- Central Tract (not open for visitor activities), where the offices and study sites of the many research biologists are located at the USGS Patuxent Wildlife Research Center
- South Tract, where the National Wildlife Visitor Center and its trails are located.
Friends of Patuxent
The Friends of Patuxent Wildlife Research Center and Patuxent Research Refuge, Inc., is a tax-exempt, non-profit organization formed to support the mission and programs of the Patuxent Research Refuge and the Patuxent Wildlife Research Center in Laurel, Maryland.
We raise funds for educational programs, exhibits, and research, the focus of which includes contaminants, migratory birds and studies of endangered species.
Your membership helps support our missions and programs, and members enjoy the following benefits:
- A quarterly newsletter
- A 10% discount on purchases from Wildlife Images bookstore
- Members only programs/events
- Participation in on-site environmental education programs
Maryland Native Plant Society
The Maryland Native Plant Society’s mission is to promote awareness, appreciation, and conservation of Maryland’s native plants and their habitats. We pursue our mission through education, research, advocacy, and service activities.
Whipps Garden Cemetery
At the Whipps Cemetery Park, Howard County Master Gardeners and community volunteers plant and maintain heritage and native species in a variety of different settings, interspersed by pathways, benches, and around the tombstones. The plants are typical of those grown in Maryland gardens of the 1800s.
The cemetery is maintained entirely by volunteers, primarily the University of Maryland Extension Howard County Master Gardeners. It’s supported by donations and fund-raisers, for example:
- Annual Plant Sale – featuring many hard-to-find perennials, registered daylilies, and many other plants donated by the Howard County Master Gardeners.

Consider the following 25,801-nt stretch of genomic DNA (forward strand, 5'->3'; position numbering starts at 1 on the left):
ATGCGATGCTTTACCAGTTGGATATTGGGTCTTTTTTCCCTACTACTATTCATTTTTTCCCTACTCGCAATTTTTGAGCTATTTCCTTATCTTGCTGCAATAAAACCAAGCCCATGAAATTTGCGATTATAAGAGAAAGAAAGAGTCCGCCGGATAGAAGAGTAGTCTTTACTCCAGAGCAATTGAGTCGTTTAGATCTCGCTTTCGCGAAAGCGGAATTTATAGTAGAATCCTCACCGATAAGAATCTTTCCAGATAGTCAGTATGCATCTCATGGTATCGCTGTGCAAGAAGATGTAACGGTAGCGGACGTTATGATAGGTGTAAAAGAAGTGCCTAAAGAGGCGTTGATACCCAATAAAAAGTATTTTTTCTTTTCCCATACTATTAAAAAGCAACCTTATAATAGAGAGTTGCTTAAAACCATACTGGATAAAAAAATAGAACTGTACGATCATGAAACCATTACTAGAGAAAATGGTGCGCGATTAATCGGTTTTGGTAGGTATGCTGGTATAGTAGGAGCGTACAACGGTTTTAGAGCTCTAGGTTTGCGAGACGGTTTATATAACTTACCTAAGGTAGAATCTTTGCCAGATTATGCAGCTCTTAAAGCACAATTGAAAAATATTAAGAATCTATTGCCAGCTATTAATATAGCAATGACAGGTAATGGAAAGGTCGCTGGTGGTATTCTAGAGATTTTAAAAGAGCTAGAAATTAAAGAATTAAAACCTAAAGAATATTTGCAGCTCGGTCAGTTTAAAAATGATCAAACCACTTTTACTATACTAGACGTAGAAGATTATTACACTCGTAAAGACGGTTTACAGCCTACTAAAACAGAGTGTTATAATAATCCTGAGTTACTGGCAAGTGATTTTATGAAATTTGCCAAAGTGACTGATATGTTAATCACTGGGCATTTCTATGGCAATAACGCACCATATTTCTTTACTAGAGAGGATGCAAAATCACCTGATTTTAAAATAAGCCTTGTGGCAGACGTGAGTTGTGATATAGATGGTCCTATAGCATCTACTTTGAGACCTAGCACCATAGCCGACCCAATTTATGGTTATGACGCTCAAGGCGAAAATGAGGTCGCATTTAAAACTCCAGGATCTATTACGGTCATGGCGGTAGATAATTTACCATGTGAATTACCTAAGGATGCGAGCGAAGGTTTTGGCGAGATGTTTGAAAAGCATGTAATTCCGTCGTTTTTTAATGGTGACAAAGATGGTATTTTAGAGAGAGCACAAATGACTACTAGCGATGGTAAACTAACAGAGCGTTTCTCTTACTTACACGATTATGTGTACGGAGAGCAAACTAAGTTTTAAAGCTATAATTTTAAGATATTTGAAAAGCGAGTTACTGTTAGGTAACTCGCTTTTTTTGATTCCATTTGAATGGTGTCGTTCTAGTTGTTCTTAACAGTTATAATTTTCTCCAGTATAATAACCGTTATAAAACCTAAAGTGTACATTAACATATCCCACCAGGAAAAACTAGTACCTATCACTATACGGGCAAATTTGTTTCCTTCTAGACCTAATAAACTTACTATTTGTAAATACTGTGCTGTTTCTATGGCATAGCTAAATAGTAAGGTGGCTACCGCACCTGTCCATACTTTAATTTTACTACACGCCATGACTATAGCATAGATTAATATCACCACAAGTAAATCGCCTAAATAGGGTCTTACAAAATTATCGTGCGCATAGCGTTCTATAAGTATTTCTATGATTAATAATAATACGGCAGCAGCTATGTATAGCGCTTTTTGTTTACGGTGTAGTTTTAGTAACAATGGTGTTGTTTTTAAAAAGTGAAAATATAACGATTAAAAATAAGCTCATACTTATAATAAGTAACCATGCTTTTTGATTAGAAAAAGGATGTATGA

- Daffodil Day – featuring horticultural talks by Master Gardeners in Whipps’ Woodland Theatre, garden tours, and potted bulb sales.
University of Maryland Extension
University of Maryland Extension (UME) educational programs and problem-solving assistance are available to citizens and are based on the research and experience of land grant universities such as the University of Maryland, College Park.
Topics include the following:
- 4-H & Youth
- Environment & Natural Resources
- Food & Nutrition
- Health & Wellness
- Home Gardening
- Water & Chesapeake Bay
- Have a question? You can Ask an Expert
Natural History Society of Maryland
“Exploring & Preserving Maryland’s Natural Treasures”
We offer many programs – from social events to advanced courses.
We conserve our natural history collections, educate citizens, and inspire youth to study the natural sciences. We host collections of plants, animals, fossils, and minerals, dating back to the early 1800s; and are developing a new natural history museum.
Our goal? That every Marylander learns to observe, identify, and appreciate the natural world that exists in our state.
Are you a naturalist? Do you:
- Collect rocks and shells?
- Notice the phases of the moon?
- Compare the shapes and colors of autumn leaves?
- Photograph nature on hikes?
- Watch birds at a bird feeder?
- Write observations in a nature journal?
- Have a favorite tree in your backyard?
- Read nature writing (Henry David Thoreau, John Muir, Rachel Carson)?
- Listen to frog calls at night?
- Sketch wildlife and flowers?
- Follow animal tracks in the snow?
- Download apps to identify birds or plants?
- Observe a ladybug as it lands on your finger?
These are just a handful of the characteristics of a naturalist. Chances are, if you answered “yes” to any of these, you have the makings of a naturalist!
We are an organization that shares these interests, too!
Maryland Department of Natural Resources
The Department of Natural Resources leads Maryland in securing a sustainable future for our environment, society, and economy by preserving, protecting, restoring, and enhancing the State’s natural resources.
- Birding in Maryland
Maryland offers some great birding opportunities – if you know where to look!
Maryland Amphibian & Reptile Atlas (MARA) 2010-2014
MARA is a five-year, joint project of the Natural History Society of Maryland and the Maryland Department of Natural Resources. The goal of the MARA project is to document the current distributions of Maryland’s amphibian and reptile species using a systematic and repeatable approach. The Atlas will establish a baseline for future efforts to determine changes in the distribution of amphibians and reptiles in Maryland. The information gained through your volunteer effort will be used to promote the conservation and protection of Maryland’s 90+ species of frogs, toads, salamanders, turtles, lizards, and snakes. Understanding the current distribution patterns of amphibians and reptiles within the state is needed to create effective conservation strategies.